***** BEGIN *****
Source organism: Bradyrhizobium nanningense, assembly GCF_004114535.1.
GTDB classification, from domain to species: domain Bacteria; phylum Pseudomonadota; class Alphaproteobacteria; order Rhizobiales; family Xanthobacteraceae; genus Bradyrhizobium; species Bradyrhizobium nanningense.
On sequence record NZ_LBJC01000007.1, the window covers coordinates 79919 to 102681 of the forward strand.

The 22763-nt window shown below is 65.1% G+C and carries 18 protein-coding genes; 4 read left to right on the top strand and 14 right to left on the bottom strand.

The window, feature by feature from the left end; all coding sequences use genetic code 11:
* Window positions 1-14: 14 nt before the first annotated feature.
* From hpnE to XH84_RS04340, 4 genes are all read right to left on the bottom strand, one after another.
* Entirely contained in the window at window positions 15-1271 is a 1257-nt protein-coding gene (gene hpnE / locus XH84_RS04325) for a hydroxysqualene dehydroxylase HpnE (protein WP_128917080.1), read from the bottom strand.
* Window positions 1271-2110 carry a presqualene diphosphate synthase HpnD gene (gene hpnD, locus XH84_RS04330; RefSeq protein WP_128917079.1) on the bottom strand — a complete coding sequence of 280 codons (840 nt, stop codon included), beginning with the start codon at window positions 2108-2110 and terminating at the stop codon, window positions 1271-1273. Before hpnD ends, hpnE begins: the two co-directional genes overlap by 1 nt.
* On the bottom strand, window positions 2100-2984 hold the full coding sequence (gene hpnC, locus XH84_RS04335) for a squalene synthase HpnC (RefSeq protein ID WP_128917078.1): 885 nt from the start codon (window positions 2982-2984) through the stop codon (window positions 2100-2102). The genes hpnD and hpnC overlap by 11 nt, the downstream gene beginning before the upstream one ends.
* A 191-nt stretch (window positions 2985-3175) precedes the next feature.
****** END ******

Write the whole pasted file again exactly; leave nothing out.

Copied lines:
Source organism: Bradyrhizobium nanningense, assembly GCF_004114535.1.
GTDB classification, from domain to species: domain Bacteria; phylum Pseudomonadota; class Alphaproteobacteria; order Rhizobiales; family Xanthobacteraceae; genus Bradyrhizobium; species Bradyrhizobium nanningense.
On sequence record NZ_LBJC01000007.1, the window covers coordinates 79919 to 102681 of the forward strand.

The 22763-nt window shown below is 65.1% G+C and carries 18 protein-coding genes; 4 read left to right on the top strand and 14 right to left on the bottom strand.

The window, feature by feature from the left end; all coding sequences use genetic code 11:
* Window positions 1-14: 14 nt before the first annotated feature.
* From hpnE to XH84_RS04340, 4 genes are all read right to left on the bottom strand, one after another.
* Entirely contained in the window at window positions 15-1271 is a 1257-nt protein-coding gene (gene hpnE / locus XH84_RS04325) for a hydroxysqualene dehydroxylase HpnE (protein WP_128917080.1), read from the bottom strand.
* Window positions 1271-2110 carry a presqualene diphosphate synthase HpnD gene (gene hpnD, locus XH84_RS04330; RefSeq protein WP_128917079.1) on the bottom strand — a complete coding sequence of 280 codons (840 nt, stop codon included), beginning with the start codon at window positions 2108-2110 and terminating at the stop codon, window positions 1271-1273. Before hpnD ends, hpnE begins: the two co-directional genes overlap by 1 nt.
* On the bottom strand, window positions 2100-2984 hold the full coding sequence (gene hpnC, locus XH84_RS04335) for a squalene synthase HpnC (RefSeq protein ID WP_128917078.1): 885 nt from the start codon (window positions 2982-2984) through the stop codon (window positions 2100-2102). The genes hpnD and hpnC overlap by 11 nt, the downstream gene beginning before the upstream one ends.
* A 191-nt stretch (window positions 2985-3175) precedes the next feature.